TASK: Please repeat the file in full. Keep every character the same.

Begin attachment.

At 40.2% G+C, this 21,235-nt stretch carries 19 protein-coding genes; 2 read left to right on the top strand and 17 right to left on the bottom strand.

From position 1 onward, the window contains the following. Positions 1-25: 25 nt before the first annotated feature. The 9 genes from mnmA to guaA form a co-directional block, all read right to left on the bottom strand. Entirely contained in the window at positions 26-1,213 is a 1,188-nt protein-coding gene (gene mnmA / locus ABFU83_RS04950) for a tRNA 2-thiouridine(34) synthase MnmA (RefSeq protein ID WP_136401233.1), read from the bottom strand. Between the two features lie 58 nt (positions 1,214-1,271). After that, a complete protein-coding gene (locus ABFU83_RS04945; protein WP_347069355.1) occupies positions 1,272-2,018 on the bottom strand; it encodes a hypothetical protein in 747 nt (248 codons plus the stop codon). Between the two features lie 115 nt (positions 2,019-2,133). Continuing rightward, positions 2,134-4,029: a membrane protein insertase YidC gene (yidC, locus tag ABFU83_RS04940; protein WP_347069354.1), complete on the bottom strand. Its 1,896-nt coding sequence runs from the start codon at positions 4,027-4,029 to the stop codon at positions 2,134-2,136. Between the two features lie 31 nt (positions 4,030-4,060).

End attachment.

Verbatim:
At 40.2% G+C, this 21,235-nt stretch carries 19 protein-coding genes; 2 read left to right on the top strand and 17 right to left on the bottom strand.

From position 1 onward, the window contains the following. Positions 1-25: 25 nt before the first annotated feature. The 9 genes from mnmA to guaA form a co-directional block, all read right to left on the bottom strand. Entirely contained in the window at positions 26-1,213 is a 1,188-nt protein-coding gene (gene mnmA / locus ABFU83_RS04950) for a tRNA 2-thiouridine(34) synthase MnmA (RefSeq protein ID WP_136401233.1), read from the bottom strand. Between the two features lie 58 nt (positions 1,214-1,271). After that, a complete protein-coding gene (locus ABFU83_RS04945; protein WP_347069355.1) occupies positions 1,272-2,018 on the bottom strand; it encodes a hypothetical protein in 747 nt (248 codons plus the stop codon). Between the two features lie 115 nt (positions 2,019-2,133). Continuing rightward, positions 2,134-4,029: a membrane protein insertase YidC gene (yidC, locus tag ABFU83_RS04940; protein WP_347069354.1), complete on the bottom strand. Its 1,896-nt coding sequence runs from the start codon at positions 4,027-4,029 to the stop codon at positions 2,134-2,136. Between the two features lie 31 nt (positions 4,030-4,060).